AUSTRALIA’S central bank has confirmed it will start to print $1 notes for the first time on Wednesday, the first of several rounds of a currency swap.
The new notes will be made of a “new and shiny metal” called palladium alloy, a rarity in the world.
This new metal will make the $1 bills more durable than copper coins, the bank said in a statement.
“It also allows us to replace the metal with a durable, long-lasting material that is easier to transport and use,” Reserve Bank of Australia Governor Glenn Stevens said in the statement.
“This is a great step forward for the economy, our residents and our nation.”
The Reserve Bank said the move was a “pre-emptive” move to boost the economy and that the new currency would become widely used by Australians in the coming weeks.
It will be used by consumers, businesses and consumers of financial products, as well as by businesses.
Inflationary pressures are expected to hit the Australian dollar in the weeks ahead.
But the Reserve Bank’s move comes just days after the Reserve Banks of Australia, the Bank of England and the International Monetary Fund (IMF) all warned that the global economic outlook was improving, though the outlook for the Australian economy has been hit by the global financial crisis and the country’s current low commodity prices.
The currency swap is being made possible by the Reserve’s “quantitative easing” program, which has been the central focus of the countrys monetary policy for the past two years.
Australia’s monetary policy is being tightened in the face of rising inflation and rising consumer spending, according to Stevens, who said the Reserve would “do whatever it takes” to keep the currency stable.
Key points:The Reserve said the change would make the currency easier to useThe Bank of New Zealand has been printing $1s to boost growth since late last yearBut the move to the new metal has been controversial as it comes amid rising inflation fearsThe Bank has been raising interest rates on the basis of its low inflation outlook.
There have been widespread fears that Australia will be left behind the rest of the world as its economy stagnates, and that this will have a negative impact on its economy.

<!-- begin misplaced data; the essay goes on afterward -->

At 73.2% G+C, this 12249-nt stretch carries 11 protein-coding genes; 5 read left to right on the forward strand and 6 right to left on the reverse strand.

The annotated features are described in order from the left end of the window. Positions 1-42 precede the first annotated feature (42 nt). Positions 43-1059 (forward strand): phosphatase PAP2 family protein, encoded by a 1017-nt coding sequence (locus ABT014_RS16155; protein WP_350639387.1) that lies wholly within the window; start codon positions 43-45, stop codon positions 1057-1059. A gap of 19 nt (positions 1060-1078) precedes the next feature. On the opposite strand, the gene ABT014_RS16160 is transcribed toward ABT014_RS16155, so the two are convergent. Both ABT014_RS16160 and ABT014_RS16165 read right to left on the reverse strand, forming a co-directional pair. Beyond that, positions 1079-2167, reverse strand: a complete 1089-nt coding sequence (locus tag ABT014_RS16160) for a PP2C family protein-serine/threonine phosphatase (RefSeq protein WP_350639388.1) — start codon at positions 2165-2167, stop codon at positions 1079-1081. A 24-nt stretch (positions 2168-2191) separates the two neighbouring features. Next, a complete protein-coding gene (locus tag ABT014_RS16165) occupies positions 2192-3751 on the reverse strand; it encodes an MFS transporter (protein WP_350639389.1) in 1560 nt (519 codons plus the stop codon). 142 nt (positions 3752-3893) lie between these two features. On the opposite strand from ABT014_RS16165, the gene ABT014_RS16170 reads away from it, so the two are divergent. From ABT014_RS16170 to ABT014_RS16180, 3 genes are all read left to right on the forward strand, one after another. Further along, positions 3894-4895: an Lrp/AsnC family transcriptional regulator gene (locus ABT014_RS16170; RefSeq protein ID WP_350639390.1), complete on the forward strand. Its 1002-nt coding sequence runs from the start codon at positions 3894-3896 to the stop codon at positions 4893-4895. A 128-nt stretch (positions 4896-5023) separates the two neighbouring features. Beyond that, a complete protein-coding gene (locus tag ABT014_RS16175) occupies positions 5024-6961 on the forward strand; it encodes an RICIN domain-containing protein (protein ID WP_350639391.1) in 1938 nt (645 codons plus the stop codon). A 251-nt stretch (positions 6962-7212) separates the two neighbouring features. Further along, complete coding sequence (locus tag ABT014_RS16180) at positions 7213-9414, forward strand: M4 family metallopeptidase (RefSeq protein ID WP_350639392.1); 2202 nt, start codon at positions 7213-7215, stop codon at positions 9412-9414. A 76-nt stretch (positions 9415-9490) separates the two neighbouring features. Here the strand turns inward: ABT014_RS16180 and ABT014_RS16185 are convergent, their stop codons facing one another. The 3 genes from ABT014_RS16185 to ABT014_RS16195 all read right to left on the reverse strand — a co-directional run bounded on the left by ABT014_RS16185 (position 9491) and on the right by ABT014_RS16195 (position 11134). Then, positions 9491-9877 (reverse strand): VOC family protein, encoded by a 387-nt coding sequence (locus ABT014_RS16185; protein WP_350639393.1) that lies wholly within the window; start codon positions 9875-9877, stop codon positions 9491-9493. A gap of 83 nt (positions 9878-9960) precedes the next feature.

A Reserve Bank spokeswoman said it was doing all it could to make sure that Australia’s economy could be sustained in the long term.
She said the bank was concerned about the prospect of a sharp rise in inflation in the next two years, but that it was making the right decisions to manage this.
Ms Stevens said the new material was “better than copper”.
“I think it is better than copper because it is lighter, lighter and lighter,” she said.
“It’s much harder to get, it’s more resilient, it has a higher melting point, and it has the advantages of being a much lighter metal.”
The bank is also working to lower the value of the Australian Dollar, which is used as a benchmark for international trade, to a “fair value”, which would give Australia a better return on its currency.
With the currency swap, the Reserve will stop the currency’s rise in value against the US dollar, which currently sits at about $1.25.
If the Reserve was to raise interest rates, the dollar would rise against the Australian and the US, and the Australian currency would rise to about $US3.70.
While there are fears the Reserve might be forced to raise rates, it is not clear whether it would do so in the near future.
As a result, the rate rise would only be temporary, Ms Stevens said.
Stevens said it would also “be a good thing for Australian families and businesses to keep a close eye on their financial circumstances and the cost of living in Australia.”
He said the next step would be to start a process of re-designing the currency to make it easier to exchange, and to develop a “digital wallet” for consumers and businesses.
“We will also look at ways to provide a more streamlined and more secure financial experience for the people of Australia,” Stevens said, saying this would include making the notes more secure to use and make the notes cheaper for businesses.